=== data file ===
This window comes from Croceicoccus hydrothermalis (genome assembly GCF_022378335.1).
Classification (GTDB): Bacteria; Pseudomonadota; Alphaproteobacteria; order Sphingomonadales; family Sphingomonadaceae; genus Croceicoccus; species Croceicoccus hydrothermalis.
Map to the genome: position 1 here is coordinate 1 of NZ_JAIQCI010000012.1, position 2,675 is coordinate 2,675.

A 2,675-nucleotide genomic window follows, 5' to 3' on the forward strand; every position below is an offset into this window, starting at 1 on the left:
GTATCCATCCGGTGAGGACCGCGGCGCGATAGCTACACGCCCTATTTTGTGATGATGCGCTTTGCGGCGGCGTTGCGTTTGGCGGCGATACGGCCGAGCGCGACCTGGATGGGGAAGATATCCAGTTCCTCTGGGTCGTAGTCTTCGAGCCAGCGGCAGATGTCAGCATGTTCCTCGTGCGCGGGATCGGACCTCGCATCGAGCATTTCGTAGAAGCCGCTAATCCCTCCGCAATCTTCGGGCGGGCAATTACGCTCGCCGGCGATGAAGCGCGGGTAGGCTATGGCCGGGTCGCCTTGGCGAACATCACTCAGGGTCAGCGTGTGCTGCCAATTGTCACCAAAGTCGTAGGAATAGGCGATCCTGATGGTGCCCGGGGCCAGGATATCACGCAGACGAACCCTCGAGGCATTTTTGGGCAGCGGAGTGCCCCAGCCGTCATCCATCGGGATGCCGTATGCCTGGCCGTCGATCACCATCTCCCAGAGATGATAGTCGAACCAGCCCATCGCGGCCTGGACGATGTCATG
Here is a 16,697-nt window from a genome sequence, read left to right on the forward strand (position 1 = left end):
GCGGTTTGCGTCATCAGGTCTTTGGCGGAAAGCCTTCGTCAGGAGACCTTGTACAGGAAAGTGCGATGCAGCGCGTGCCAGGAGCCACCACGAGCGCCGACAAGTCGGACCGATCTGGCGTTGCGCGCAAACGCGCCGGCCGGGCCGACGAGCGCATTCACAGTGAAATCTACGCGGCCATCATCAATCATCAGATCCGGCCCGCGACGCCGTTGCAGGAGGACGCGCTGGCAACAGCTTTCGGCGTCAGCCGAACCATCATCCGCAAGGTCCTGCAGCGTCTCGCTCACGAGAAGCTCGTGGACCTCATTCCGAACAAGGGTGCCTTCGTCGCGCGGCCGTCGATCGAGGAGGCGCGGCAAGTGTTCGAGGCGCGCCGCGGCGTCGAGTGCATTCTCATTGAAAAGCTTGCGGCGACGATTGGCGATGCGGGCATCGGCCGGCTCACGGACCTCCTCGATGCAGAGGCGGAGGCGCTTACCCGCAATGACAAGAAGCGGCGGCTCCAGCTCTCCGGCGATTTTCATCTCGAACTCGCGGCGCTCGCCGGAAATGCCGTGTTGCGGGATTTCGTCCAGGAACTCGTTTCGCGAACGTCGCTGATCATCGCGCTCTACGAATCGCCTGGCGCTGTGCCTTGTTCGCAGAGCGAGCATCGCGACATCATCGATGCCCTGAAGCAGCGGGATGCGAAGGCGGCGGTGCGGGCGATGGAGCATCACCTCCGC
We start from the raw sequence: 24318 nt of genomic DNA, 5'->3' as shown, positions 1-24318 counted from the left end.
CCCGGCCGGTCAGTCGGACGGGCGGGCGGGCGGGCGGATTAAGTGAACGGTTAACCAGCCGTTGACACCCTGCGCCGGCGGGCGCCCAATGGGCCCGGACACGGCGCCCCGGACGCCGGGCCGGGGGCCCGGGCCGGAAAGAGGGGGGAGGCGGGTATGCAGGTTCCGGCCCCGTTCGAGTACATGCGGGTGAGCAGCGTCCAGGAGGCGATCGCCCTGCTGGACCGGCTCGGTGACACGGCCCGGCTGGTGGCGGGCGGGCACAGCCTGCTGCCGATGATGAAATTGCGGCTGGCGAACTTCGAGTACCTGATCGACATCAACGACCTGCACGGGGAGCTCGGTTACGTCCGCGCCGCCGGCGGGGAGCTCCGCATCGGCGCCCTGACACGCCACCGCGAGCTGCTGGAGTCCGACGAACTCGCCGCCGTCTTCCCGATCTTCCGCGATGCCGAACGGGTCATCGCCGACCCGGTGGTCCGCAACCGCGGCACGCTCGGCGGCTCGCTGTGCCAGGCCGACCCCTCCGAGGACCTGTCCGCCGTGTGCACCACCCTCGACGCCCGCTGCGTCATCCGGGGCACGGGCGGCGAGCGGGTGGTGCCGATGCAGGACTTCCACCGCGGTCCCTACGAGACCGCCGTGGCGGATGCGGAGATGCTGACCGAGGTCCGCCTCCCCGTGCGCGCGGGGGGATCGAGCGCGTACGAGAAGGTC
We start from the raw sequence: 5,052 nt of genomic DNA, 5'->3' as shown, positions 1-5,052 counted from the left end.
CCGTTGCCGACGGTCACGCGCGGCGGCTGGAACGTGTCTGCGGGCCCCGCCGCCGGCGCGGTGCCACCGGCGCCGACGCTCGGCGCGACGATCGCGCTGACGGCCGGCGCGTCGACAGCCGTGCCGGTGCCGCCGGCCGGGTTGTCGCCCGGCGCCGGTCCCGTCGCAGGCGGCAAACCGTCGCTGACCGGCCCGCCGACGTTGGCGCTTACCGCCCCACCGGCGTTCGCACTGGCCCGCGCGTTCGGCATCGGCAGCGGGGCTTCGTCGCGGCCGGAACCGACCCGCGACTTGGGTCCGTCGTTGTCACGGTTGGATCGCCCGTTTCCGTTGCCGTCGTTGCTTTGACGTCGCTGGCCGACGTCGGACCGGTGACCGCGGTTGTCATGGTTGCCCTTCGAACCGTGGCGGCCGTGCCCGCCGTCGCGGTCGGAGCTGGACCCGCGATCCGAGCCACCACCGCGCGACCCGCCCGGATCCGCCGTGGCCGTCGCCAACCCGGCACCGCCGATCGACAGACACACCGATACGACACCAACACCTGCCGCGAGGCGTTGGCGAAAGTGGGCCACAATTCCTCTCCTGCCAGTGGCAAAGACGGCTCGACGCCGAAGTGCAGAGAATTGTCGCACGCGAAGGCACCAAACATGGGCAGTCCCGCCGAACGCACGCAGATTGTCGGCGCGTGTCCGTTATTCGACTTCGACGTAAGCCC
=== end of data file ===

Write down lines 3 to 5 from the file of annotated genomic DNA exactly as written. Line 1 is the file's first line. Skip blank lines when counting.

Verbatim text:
Map to the genome: position 1 here is coordinate 1 of NZ_JAIQCI010000012.1, position 2,675 is coordinate 2,675.

A 2,675-nucleotide genomic window follows, 5' to 3' on the forward strand; every position below is an offset into this window, starting at 1 on the left:
GTATCCATCCGGTGAGGACCGCGGCGCGATAGCTACACGCCCTATTTTGTGATGATGCGCTTTGCGGCGGCGTTGCGTTTGGCGGCGATACGGCCGAGCGCGACCTGGATGGGGAAGATATCCAGTTCCTCTGGGTCGTAGTCTTCGAGCCAGCGGCAGATGTCAGCATGTTCCTCGTGCGCGGGATCGGACCTCGCATCGAGCATTTCGTAGAAGCCGCTAATCCCTCCGCAATCTTCGGGCGGGCAATTACGCTCGCCGGCGATGAAGCGCGGGTAGGCTATGGCCGGGTCGCCTTGGCGAACATCACTCAGGGTCAGCGTGTGCTGCCAATTGTCACCAAAGTCGTAGGAATAGGCGATCCTGATGGTGCCCGGGGCCAGGATATCACGCAGACGAACCCTCGAGGCATTTTTGGGCAGCGGAGTGCCCCAGCCGTCATCCATCGGGATGCCGTATGCCTGGCCGTCGATCACCATCTCCCAGAGATGATAGTCGAACCAGCCCATCGCGGCCTGGACGATGTCATG